Album review: INNER ODYSSEY – Ascension

INNER ODYSSEY - Ascension

Self-released [Release date: 16.06.15]

Over the years, Canada has produced relatively few bands that have made any sort of impact on the world of progressive rock.

If you put to one side Rush, Saga and, from the very early days, Klaatu, you would be hard pressed to name even a handful.

But things are beginning to change.

The advent of bands such as Godspeed You Black Emperor, Greylevel and Druckfarben are beginning to stamp their mark and the magnificent Mystery with Michel St.-Pere are proving to be the equal of anything this side of the pond.

It is now safe to add Inner Odyssey to this list, who, with ‘Ascension’ have put together an exceptional album of contemporary progressive rock which, whilst ostensibly clinging to the classic prog comfort blanket, have pushed the envelope to produce a work that is as innovative as it is agreeably familiar.

Founded in Quebec in 2007 by band guitarist Vincent Leboeuf Gadreau, the band’s first album ‘Have A Seat’ was self-released in 2011 and re-released on Unicorn Records in 2012 and whilst it certainly had its moments of inspiration, too much of it descended into a primordial soup of shouted lyrics and overly thrashy guitars.

A parting of the ways between the band and vocalist Pier-Luc Garand Dion when they were actually in the studio to record ‘Ascension’, whilst no doubt traumatic, has served the band well as new vocalist (drummer Etienne Doyon) is much more in keeping with the band’s sound and ethos.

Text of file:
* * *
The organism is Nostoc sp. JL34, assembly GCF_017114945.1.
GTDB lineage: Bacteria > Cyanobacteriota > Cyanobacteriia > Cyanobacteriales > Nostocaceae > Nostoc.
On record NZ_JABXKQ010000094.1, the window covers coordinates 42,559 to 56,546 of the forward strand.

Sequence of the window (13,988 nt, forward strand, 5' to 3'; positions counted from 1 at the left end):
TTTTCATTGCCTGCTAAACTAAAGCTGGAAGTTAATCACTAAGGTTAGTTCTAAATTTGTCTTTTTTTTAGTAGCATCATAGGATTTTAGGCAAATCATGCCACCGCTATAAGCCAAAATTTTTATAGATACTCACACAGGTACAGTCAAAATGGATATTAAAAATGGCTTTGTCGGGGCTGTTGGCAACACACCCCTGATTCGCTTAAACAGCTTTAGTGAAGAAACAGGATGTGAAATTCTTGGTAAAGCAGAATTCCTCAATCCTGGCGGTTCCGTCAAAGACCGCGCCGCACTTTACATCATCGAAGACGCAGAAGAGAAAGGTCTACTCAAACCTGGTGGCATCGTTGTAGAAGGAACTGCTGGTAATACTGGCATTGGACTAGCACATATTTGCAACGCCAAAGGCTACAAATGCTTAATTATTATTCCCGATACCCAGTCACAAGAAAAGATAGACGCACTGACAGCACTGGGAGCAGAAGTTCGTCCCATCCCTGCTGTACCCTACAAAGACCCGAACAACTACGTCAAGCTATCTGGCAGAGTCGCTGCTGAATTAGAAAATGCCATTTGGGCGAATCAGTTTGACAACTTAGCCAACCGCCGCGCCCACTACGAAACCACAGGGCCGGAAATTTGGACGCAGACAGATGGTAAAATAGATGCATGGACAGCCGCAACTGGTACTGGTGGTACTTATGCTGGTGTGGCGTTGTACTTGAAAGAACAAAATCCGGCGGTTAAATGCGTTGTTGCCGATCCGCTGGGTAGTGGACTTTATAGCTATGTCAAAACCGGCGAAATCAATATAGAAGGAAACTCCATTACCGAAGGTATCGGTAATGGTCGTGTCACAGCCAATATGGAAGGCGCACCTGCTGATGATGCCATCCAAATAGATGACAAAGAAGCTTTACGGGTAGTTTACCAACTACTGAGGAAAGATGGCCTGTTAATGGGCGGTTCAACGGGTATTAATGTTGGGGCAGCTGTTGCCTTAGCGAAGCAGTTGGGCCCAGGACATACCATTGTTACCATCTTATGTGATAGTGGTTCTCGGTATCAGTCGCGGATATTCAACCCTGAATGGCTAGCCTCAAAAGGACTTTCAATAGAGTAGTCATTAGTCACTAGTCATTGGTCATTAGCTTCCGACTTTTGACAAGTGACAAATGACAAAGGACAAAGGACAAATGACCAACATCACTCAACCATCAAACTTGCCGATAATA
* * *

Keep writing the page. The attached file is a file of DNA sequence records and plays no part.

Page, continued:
Eleven tracks in all which segue seamlessly one into the next giving the feeling of a complete work – and what a work.

Sound-wise they lie somewhere between Steven Wilson’s solo work and the mighty RPWL’s more recent output – and frankly there can be no higher accolade.

Highlights abound in an album of constantly changing time signatures and colossal mood-swings.

Seven of the eleven tracks clock in at over six minutes which really gives the music a chance to breathe and fully exploit the subtle nuances of the songwriting and the brilliance of the musicianship.

Add to this a completely believable libretto (ironically written by ex-vocalist Garand Dion) focusing on a man’s search for the meaning of his existence and it all comes together beautifully.

This is wonderful progressive rock from start to finish with pastoral acoustic interludes transformed by pounding rifferama segueing into delicate piano and keyboard motifs and being topped off by anthemic choruses – and with the quirky ‘Losing Your Mind’ also introducing a little left-field humour.

The guitar work is exceptional throughout as is the guitar/keyboard interplay – check out in particular the insistent guitar riff of ‘Something More’, the pounding riff and exciting slide guitar motif of ‘A World Of My Own’, the call and response of the instrumental ‘Retrospection’ and the anthemic riff and celestial coda of closer ‘Where It Begins, Where It Ends’.

In the round, ‘Ascension’ is as good an album of refreshingly contemporary progressive rock as you will hear – it never sits still, never flags, never disappoints and despite its occasional forays into the dark recesses of the mind is positively life-affirming.

What more do you want?  *****

Review by Alan Jones

Alan sequences “The Eclectic Mix” on Get Ready to ROCK! Radio, third Sunday of the month at 16:00. Expect some prog.

 

 

 

 

 

 

 


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